My team is interested in creating an aesthetic sign on our robot but we want to make it cool. Our goal as of right now is to use a sheet of some type of material to create a sign that glows with infrared light and thus will only be visible to ir cameras. We have a plan for increasing the intensity of our ir emitter but are having trouble finding a way to make a certain portion of the sign glow with it still being invisible. Any input is well appreciated.
For reference, we want the effect of this table by Mark Rober and how he made the words digitaldudes glow but by having it glow with exposure to ir light and be invisible to the naked eye. https://youtu.be/SaG-NQ64540?t=55s
R07: ROBOT parts shall not be made from hazardous materials, be unsafe, cause an unsafe condition, or interfere with the operation of other ROBOTS
C: Any devices or decorations specifically intended to jam or interfere
with the remote sensing capabilities of another ROBOT, including
vision systems, acoustic range finders, sonars,** infrared proximity
detectors**, etc. (e.g. including imagery on your ROBOT that, to a
reasonably astute observer, mimics the retro-reflective features of
vision targets described in Section 3.13 Vision Targets)
While it is not intentional, it could be considered to violate this rule because the IR light of your decoration could be picked up by IR sensors and produce junk values. This could be interpreted as interfering with remote sensing capabilities.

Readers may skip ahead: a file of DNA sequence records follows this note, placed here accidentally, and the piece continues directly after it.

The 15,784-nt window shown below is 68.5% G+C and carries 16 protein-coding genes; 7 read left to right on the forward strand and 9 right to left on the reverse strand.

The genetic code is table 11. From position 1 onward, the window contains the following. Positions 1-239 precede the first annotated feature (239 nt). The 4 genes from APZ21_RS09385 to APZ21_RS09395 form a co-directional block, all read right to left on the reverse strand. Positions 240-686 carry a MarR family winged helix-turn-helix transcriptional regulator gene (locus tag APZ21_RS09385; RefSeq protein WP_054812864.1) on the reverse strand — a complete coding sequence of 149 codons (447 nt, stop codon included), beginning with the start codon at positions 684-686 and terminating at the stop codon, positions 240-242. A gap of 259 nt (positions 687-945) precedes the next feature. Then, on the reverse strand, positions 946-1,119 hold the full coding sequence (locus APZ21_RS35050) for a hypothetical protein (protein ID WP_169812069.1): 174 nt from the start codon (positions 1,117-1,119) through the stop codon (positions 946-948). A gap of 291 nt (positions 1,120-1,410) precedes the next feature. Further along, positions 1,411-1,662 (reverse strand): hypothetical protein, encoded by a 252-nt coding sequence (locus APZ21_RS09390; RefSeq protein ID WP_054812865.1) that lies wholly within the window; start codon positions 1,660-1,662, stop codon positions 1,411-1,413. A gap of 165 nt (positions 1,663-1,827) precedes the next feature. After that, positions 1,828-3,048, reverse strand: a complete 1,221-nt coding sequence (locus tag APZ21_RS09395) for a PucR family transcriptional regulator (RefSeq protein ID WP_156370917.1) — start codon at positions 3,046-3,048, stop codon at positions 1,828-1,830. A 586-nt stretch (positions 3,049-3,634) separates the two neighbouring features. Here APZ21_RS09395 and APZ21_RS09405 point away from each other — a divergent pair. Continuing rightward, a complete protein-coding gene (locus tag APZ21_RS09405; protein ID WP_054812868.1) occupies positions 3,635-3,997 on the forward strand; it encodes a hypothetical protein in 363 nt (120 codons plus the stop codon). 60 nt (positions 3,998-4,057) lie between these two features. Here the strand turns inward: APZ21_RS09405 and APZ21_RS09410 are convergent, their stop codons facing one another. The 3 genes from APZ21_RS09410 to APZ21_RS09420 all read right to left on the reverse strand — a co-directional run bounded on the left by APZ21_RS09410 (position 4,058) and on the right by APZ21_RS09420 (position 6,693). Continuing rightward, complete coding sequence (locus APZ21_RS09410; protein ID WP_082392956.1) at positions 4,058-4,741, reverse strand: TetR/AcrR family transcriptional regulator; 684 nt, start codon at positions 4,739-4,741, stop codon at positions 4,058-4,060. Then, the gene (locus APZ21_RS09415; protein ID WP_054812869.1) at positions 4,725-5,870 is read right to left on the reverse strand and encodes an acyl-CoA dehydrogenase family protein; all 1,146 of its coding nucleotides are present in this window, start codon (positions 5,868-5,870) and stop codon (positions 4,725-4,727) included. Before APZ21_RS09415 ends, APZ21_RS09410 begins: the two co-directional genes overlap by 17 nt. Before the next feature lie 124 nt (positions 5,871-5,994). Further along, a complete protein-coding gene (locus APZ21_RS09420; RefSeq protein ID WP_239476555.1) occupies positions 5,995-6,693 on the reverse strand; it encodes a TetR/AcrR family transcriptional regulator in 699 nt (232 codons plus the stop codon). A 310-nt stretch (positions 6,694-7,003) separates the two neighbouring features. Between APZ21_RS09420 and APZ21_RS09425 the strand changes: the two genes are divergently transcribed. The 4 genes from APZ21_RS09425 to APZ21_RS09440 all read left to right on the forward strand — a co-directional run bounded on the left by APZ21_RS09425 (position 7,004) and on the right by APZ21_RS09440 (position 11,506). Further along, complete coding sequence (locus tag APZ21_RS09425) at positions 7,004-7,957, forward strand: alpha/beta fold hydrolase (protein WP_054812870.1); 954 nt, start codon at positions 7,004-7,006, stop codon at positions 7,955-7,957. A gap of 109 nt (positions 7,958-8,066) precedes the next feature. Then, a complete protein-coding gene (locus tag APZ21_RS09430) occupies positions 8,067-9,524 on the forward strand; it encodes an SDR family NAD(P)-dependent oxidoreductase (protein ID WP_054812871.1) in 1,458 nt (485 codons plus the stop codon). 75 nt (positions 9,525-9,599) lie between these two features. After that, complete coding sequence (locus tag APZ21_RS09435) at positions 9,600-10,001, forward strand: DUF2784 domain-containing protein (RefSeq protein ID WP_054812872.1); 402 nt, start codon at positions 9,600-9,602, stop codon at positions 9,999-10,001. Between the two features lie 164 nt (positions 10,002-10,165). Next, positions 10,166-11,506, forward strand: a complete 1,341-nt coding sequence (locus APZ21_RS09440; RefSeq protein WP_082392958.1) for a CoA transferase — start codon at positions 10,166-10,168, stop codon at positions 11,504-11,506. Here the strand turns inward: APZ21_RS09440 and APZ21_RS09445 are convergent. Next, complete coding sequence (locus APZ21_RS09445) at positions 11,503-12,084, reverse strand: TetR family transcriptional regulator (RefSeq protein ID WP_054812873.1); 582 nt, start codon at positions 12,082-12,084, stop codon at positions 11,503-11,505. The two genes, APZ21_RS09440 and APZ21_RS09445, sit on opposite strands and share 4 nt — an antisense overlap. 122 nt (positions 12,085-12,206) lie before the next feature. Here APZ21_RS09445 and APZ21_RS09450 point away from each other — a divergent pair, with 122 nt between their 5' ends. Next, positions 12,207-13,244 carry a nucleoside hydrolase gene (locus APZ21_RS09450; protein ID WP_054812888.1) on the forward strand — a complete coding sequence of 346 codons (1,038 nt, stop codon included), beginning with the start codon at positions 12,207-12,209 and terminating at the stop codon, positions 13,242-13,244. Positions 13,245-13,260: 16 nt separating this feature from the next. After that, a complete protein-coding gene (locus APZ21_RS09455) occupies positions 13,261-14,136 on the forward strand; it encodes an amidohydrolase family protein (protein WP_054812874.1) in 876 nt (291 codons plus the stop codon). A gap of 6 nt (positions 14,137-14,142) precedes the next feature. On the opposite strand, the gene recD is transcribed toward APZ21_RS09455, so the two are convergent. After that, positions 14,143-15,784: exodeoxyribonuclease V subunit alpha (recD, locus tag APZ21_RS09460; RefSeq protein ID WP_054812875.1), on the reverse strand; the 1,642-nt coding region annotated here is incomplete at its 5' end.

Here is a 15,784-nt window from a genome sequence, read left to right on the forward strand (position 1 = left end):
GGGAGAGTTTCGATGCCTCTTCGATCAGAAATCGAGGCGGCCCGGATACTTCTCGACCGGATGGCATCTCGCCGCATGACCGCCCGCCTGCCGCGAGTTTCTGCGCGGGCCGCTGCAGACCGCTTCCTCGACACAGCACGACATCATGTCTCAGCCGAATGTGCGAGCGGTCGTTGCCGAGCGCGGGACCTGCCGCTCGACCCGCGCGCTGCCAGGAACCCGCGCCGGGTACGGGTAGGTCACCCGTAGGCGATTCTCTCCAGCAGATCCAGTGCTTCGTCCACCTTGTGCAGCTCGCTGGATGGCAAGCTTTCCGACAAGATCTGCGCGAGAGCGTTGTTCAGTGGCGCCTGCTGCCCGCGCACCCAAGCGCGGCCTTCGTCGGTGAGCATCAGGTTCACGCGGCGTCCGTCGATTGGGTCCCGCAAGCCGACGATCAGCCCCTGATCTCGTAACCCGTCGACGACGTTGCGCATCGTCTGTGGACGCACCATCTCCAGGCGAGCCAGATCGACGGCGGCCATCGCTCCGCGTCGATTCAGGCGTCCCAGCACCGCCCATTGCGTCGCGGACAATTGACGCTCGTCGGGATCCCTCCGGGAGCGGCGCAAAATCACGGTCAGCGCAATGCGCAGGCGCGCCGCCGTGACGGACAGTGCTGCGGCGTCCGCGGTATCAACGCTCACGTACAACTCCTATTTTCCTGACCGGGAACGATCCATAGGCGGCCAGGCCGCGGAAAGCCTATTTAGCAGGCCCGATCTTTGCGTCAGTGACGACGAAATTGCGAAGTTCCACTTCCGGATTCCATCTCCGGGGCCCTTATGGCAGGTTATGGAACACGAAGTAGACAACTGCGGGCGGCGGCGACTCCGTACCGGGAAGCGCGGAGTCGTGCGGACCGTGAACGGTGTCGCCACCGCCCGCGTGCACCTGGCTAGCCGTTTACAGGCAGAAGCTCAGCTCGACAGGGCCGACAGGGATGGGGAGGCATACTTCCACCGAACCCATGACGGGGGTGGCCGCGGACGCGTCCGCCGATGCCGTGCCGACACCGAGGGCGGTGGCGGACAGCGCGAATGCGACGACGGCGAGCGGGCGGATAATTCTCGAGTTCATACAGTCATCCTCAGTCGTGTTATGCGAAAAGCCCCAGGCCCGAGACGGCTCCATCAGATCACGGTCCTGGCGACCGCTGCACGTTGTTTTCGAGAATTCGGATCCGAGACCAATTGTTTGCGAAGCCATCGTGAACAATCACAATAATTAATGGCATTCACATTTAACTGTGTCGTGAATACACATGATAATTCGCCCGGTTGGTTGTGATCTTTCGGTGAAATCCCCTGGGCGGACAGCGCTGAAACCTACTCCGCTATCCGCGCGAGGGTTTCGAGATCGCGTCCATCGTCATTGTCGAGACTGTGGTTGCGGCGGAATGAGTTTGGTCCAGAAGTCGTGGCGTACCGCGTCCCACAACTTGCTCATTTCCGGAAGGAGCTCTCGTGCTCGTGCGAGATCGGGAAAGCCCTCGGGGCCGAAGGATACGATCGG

That being said, it is certainly an interesting idea.
Your right. We just think it will be a cool offseason project and a cool learning experience with the electronics and mechanical implementations of it and if we do implement the design we plan to make it so that the emitter will only be active while the robot is disabled and we don’t plan to install the system while the robot is still in competition.
First make it work with visible light (LEDs). Use clear polycarbonate sheet, etched (frosted, as shown in the video) for your letters (they WILL be visible, just not very).
Then use IR LEDs to replace the visible LEDs. These don’t usually come in strips like in the video, instead as individual LEDs, but are not difficult to connect to a power source, just be sure to use a dropping resistor to limit LED current based on source voltage. Soldering is necessary, and check the power rating of your resistor to be sure it will not overheat.